Give an example of use of Neuro-Logical Levels in Learning.
Suppose I'm teaching a child how to play guitar and, every time he tries to play a D chord, he has trouble getting his fingers into position on the strings. I could give him behavioral feedback and say, "You're doing it wrong." That would be keeping my comment on the same Neuro-Logical Level as his behavior, but it's not very high quality information. He already knows he's having trouble doing it; and what I have just told him only confirms that out of all the possible ways there might be to do it, the way he is doing it is not the best way.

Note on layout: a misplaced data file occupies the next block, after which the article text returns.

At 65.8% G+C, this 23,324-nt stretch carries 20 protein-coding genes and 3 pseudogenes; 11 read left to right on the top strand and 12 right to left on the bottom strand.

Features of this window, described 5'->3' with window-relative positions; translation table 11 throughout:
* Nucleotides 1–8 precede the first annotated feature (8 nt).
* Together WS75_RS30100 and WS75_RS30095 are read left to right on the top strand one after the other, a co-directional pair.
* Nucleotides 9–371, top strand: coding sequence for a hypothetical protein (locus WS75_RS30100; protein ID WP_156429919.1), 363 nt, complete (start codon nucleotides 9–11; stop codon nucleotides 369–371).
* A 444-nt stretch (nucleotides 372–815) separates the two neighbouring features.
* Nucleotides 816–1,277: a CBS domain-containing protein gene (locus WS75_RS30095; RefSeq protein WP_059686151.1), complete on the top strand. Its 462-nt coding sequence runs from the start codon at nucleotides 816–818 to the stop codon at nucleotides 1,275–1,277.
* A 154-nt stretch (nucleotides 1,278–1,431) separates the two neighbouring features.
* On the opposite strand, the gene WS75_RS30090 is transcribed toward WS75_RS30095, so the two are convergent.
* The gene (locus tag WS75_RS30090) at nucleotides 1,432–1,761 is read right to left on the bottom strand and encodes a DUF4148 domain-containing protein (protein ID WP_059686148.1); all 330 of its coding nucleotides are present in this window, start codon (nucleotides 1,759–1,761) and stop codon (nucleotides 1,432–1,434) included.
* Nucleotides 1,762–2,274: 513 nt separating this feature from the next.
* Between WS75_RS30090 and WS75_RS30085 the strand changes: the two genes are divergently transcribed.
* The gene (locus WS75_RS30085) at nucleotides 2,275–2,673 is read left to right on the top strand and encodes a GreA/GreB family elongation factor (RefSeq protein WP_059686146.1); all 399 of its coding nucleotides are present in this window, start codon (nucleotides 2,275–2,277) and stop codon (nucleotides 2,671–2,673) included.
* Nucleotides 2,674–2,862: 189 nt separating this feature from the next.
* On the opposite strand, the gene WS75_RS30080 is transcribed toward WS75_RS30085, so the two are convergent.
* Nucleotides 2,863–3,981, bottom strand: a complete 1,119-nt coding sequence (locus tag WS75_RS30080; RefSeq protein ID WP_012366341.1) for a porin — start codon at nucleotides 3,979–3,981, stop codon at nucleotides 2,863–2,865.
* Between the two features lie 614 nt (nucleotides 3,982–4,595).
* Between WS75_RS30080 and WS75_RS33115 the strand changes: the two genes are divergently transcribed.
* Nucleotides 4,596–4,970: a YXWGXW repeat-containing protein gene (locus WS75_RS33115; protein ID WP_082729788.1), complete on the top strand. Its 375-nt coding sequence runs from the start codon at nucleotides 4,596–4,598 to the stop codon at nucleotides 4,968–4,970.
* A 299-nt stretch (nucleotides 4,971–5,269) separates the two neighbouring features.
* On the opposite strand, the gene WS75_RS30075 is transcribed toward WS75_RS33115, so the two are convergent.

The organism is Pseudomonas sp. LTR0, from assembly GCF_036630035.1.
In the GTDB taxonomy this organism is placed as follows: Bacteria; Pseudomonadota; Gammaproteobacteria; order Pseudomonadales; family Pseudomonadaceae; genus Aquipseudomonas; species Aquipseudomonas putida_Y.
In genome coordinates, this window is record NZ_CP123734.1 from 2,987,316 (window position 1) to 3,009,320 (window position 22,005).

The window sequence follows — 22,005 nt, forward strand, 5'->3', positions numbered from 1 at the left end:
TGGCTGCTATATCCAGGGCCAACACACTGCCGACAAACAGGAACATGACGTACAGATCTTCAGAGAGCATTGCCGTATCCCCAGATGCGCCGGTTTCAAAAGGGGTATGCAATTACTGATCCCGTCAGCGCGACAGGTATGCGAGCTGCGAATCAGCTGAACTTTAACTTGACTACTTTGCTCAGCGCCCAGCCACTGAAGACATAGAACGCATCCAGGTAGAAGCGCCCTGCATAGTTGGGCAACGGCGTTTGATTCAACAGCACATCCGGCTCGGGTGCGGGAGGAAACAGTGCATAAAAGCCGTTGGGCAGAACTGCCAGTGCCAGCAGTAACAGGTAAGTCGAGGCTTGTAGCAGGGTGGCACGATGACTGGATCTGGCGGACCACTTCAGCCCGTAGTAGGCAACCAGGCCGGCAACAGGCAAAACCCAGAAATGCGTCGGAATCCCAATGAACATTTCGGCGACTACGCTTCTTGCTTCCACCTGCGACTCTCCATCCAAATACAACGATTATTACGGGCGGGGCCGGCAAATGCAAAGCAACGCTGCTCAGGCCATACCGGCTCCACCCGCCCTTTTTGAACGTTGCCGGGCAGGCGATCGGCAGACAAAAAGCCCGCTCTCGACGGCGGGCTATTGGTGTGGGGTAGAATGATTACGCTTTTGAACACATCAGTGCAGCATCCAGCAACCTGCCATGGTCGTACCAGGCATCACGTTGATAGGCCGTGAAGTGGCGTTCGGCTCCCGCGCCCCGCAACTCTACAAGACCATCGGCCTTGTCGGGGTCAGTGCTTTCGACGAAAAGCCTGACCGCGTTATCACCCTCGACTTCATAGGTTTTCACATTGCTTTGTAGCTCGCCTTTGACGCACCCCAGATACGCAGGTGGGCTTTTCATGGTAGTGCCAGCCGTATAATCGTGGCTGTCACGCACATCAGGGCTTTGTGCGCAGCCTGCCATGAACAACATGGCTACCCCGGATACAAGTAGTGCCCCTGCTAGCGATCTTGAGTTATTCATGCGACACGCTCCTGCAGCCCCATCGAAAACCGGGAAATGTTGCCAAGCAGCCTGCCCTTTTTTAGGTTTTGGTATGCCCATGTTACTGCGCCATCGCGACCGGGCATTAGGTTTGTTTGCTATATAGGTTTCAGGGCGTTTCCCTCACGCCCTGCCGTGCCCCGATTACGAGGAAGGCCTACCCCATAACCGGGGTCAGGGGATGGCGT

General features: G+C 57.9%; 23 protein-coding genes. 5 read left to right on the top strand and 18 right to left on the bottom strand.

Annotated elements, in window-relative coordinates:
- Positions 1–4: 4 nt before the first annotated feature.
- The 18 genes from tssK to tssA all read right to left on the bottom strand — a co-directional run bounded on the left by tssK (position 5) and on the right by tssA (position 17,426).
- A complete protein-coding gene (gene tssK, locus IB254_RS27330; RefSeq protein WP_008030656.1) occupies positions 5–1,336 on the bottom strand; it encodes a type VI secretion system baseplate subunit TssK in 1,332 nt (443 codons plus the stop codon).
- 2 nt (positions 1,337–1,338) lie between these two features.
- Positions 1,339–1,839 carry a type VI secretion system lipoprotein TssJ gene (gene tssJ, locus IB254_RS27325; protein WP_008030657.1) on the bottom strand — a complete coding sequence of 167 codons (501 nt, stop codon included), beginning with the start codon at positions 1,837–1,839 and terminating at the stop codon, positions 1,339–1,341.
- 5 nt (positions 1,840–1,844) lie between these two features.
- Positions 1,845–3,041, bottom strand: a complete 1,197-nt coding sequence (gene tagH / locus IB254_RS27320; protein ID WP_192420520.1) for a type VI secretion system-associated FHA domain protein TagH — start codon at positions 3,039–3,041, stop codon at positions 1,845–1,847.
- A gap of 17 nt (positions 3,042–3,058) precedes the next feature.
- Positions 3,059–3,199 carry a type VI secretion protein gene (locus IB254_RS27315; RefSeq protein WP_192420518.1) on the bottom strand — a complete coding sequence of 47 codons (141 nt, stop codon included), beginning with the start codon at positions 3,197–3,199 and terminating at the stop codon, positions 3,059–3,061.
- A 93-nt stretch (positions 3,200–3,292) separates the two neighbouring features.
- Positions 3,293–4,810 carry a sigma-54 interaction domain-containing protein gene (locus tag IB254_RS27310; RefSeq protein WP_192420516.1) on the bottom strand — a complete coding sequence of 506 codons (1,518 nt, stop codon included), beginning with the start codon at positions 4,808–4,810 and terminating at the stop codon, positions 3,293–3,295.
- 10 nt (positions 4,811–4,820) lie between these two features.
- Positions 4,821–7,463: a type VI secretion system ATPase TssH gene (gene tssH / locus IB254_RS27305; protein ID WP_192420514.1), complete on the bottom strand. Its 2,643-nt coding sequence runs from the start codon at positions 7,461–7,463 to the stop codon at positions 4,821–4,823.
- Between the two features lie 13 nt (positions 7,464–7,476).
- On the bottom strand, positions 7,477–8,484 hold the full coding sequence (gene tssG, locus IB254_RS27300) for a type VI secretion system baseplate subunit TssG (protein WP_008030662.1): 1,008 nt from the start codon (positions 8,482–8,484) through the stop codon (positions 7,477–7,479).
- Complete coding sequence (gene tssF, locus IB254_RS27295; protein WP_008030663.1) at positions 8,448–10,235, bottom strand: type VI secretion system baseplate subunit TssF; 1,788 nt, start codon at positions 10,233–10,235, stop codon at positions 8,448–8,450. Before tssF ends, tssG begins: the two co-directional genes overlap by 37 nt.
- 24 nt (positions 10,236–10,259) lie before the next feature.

Or I might give him higher quality behavioral feedback and say something like, "If you picture your fingers going to the right place, move this finger first and let the others follow, that might work better for now. Give it a try." In this case, I gave him something specific to change, keeping my feedback on the same Neuro-Logical Level as his actions.
On the other hand, if I had my Neuro-Logical Levels confused with each other, I might give him feedback like this, "You are a lousy guitar player." That is an Identity level statement that will have widespread effects. The child may derive from that that he's not good person, or that he's inadequate, or that there is some reason to be ashamed of himself.